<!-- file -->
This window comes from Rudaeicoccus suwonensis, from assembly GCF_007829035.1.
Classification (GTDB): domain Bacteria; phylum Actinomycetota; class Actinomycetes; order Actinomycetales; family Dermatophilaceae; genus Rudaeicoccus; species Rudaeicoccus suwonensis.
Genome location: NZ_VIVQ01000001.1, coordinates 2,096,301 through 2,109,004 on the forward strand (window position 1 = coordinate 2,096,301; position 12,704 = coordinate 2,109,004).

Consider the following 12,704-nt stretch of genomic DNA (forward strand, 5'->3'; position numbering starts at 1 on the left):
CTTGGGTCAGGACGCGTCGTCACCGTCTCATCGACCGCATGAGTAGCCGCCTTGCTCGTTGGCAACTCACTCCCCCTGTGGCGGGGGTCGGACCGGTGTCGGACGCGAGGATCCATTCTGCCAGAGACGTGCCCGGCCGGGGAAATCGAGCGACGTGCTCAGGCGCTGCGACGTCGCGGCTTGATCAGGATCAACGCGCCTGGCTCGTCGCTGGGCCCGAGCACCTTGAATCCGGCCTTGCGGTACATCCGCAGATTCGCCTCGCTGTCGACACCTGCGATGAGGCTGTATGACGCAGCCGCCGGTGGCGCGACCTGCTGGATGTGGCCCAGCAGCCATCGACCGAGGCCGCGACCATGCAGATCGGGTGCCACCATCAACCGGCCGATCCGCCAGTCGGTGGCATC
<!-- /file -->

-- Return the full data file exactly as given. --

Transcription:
This window comes from Rudaeicoccus suwonensis, from assembly GCF_007829035.1.
Classification (GTDB): domain Bacteria; phylum Actinomycetota; class Actinomycetes; order Actinomycetales; family Dermatophilaceae; genus Rudaeicoccus; species Rudaeicoccus suwonensis.
Genome location: NZ_VIVQ01000001.1, coordinates 2,096,301 through 2,109,004 on the forward strand (window position 1 = coordinate 2,096,301; position 12,704 = coordinate 2,109,004).

Consider the following 12,704-nt stretch of genomic DNA (forward strand, 5'->3'; position numbering starts at 1 on the left):
CTTGGGTCAGGACGCGTCGTCACCGTCTCATCGACCGCATGAGTAGCCGCCTTGCTCGTTGGCAACTCACTCCCCCTGTGGCGGGGGTCGGACCGGTGTCGGACGCGAGGATCCATTCTGCCAGAGACGTGCCCGGCCGGGGAAATCGAGCGACGTGCTCAGGCGCTGCGACGTCGCGGCTTGATCAGGATCAACGCGCCTGGCTCGTCGCTGGGCCCGAGCACCTTGAATCCGGCCTTGCGGTACATCCGCAGATTCGCCTCGCTGTCGACACCTGCGATGAGGCTGTATGACGCAGCCGCCGGTGGCGCGACCTGCTGGATGTGGCCCAGCAGCCATCGACCGAGGCCGCGACCATGCAGATCGGGTGCCACCATCAACCGGCCGATCCGCCAGTCGGTGGCATC